Just Another Recycling Story

Do you still remember my first post on sustainability?

There, I recounted how I turned from trash churner to trash champion with a renewed mindset, and that is, this: When I manage my trash, I lessen my stress and the stress I give to the environment.

Fast forward now, I am happy. And my sanity does not depend upon the garbage truck that comes to pick up irregularly!

Making Recycling Fun Together

But I don’t want to bear the burden of trash management alone. So it’s a good thing my daughter who is six has also caught my appeal at home.

She is most bothered when, after hearing the bell (the garbage truck is coming when you hear that), the truck just leaves.

The look on her face after that is pure frustration. It’s like a friend passed by without saying hi.

Warning: This is just another reduce, reuse, recycle story.
A simple experiment that will teach my daughter what plastic does to the environment.

So she has enlisted herself in our journey to lessen the waste in our household, and here are a few things that we will be adopting as we go along.

Hopefully, they become standard practice until we reduce our waste close to zero.

For now, I will be talking about paper. Do you have a lot, I mean, a lot of paper to throw away? Here’s how you can manage them!

Managing Paper Trash at Home

First, don’t take paper trash home. It’s simple, really. When you buy several packs of yogurt from the supermarket, you need the yogurt but not the cardboard that goes with it.

What I would do moving forward is to take the cardboard, as well as other unnecessary trappings and packaging that go with my items and dump them in the supermarket or the mall’s garbage bin.

These establishments have regular trash pick-up schedules and recycling facilities, so they are better at managing the trash they sold to me.

Second, reduce paper waste. Bond paper has two sides. When one is done, say, you printed out a recipe on one side (who still does that?) the next side can be used for your child’s doodling.

White paper must never be thrown without the other side being taken advantage of. I mean, how many trees are cut for these white paper!

I have a neighbor who buys white paper by the kilogram. Her trucks then take these to a recycling facility. Garbage lessened, money earned.

Third, recycle paper whenever you can. For example, paper napkins that are used in the kitchen can be added to your compost.

In fact, the newspaper that the fish seller used to wrap your dried fish can be dumped in there.

I read it somewhere that paper is mostly carbon so it can balance out the nitrogenous matter coming from other sources in your pile. Shredded paper can also increase moisture and the retention of water of the compost pit which are helpful.

A website however advises against composting paper napkins in general because they might contaminate the recycling stream. It’s your call. For me, I only use for this purpose those that were used in the kitchen.

Fourth, try not to use paper that much. Instead of using paper towels, substitute washable and reusable cloth towels. It’s easy to wash them, they can be dried under the sun and they are ready in no time.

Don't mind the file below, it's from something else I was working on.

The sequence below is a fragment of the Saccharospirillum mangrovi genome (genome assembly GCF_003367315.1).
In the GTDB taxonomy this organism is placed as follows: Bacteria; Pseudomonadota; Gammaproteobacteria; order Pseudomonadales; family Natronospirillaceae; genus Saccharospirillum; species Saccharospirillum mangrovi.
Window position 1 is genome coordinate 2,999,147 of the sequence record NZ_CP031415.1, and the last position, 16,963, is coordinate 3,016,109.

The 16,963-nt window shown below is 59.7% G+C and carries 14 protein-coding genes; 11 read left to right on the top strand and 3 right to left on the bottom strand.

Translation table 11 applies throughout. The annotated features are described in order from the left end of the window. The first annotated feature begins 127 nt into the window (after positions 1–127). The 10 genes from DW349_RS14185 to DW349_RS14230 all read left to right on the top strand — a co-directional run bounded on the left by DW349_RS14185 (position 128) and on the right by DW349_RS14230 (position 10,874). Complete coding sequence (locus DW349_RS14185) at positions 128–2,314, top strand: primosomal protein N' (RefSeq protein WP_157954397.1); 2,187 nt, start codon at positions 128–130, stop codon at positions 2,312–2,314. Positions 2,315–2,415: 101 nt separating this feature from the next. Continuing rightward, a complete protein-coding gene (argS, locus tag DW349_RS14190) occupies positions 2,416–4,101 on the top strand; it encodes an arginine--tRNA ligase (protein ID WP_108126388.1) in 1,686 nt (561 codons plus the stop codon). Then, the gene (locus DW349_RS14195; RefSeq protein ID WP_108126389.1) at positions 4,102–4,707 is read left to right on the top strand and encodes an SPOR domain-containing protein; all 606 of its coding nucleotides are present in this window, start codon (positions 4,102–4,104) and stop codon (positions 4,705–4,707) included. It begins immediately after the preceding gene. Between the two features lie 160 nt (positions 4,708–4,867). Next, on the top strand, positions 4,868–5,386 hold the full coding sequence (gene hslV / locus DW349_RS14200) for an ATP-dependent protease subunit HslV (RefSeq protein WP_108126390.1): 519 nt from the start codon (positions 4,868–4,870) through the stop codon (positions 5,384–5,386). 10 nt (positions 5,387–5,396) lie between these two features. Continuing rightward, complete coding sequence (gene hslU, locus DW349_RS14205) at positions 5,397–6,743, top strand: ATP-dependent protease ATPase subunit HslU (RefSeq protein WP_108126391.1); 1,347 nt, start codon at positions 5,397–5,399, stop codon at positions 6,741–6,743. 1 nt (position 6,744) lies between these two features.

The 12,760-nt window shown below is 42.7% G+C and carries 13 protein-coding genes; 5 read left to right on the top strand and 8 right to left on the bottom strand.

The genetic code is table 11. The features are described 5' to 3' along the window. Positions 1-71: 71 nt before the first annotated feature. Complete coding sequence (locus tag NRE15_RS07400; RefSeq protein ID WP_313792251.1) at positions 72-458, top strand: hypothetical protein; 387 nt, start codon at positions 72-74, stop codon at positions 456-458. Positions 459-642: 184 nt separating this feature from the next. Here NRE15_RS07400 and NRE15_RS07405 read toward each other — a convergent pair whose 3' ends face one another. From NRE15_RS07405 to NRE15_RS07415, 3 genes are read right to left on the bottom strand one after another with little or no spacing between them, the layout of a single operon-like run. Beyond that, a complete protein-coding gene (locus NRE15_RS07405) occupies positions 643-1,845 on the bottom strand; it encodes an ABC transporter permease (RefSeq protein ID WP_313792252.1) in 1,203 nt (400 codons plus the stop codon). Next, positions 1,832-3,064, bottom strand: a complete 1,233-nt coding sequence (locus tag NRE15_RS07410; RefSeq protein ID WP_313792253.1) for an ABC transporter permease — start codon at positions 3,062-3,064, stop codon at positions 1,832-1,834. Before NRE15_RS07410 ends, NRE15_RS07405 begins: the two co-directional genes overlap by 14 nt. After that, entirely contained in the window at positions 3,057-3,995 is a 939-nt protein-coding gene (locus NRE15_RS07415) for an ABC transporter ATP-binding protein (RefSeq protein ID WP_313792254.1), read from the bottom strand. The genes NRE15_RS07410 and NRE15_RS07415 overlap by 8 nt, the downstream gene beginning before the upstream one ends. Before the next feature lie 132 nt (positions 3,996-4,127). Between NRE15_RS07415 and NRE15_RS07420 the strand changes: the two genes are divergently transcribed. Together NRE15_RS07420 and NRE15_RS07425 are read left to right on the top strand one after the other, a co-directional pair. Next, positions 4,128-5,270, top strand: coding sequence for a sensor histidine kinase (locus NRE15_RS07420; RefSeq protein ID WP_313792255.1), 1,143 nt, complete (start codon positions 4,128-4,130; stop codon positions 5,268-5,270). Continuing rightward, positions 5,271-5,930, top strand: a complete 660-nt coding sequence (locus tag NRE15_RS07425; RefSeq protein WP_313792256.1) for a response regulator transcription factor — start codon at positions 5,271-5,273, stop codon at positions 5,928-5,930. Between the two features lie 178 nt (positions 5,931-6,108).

My mom uses reusable cloth towels made from old clothing all the time. It’s a practice she got from my grandmother, and I presume, my grandmother got it from her mother.

You save money and you help lessen the use of paper in the house, which is great!

Fifth, allot a paper budget in your home. And for those instances when paper really needs to be used, allot a paper budget.

For example, for this week, paper for Art is ten pages (that could be cruel to a child who loves to paint!) That way, my child will understand that paper is not to be wasted because the next allotment will come next week.

When the supply is scarce, their use will be maximized. The shortage of paper makes the student more careful in doing her work — she can’t afford to waste any piece so she will plan and be resourceful.

If you know there is a limit to the consumption of these, then you will not splurge.

You Helped & You Saved

Bonus in doing doing the above is more savings (and you can even sell to a junk shop that buys these), less garbage to deal with and, eventually less stress.

Don’t we all want to handle that stress successfully, just like we do garbage?

Manage your trash right away and feel free to try out some of my tips and tricks in recycling, reducing and reusing.

We can sell this to junk shops and earn extra cash, too.

How about you? What steps have you taken to be on top of your trash issues, err, I mean stressors?

In case you’re wondering, I still use plastic at home. I don’t feel guilty about it but I am working on reducing my consumption of it. Are you in the same journey as I am? Hope to hear from you and learn some of your tricks. Really need help on this!

See you again next Monday for another post on sustainable living and what it means in my home one day at a time.

Take Things Slowly

I have recently pondered on the virtue of slowness and was totally shocked at what I found.

First, I realized I had been thinking like everyone else. I believed that the race is to the swift.

Second, I realized I had been looking at slowness like everyone else. I forgot that many of the best results of human creativity took time.

Third, I realized that slowness is a decision, and it has a purpose for different people with different goals and different values.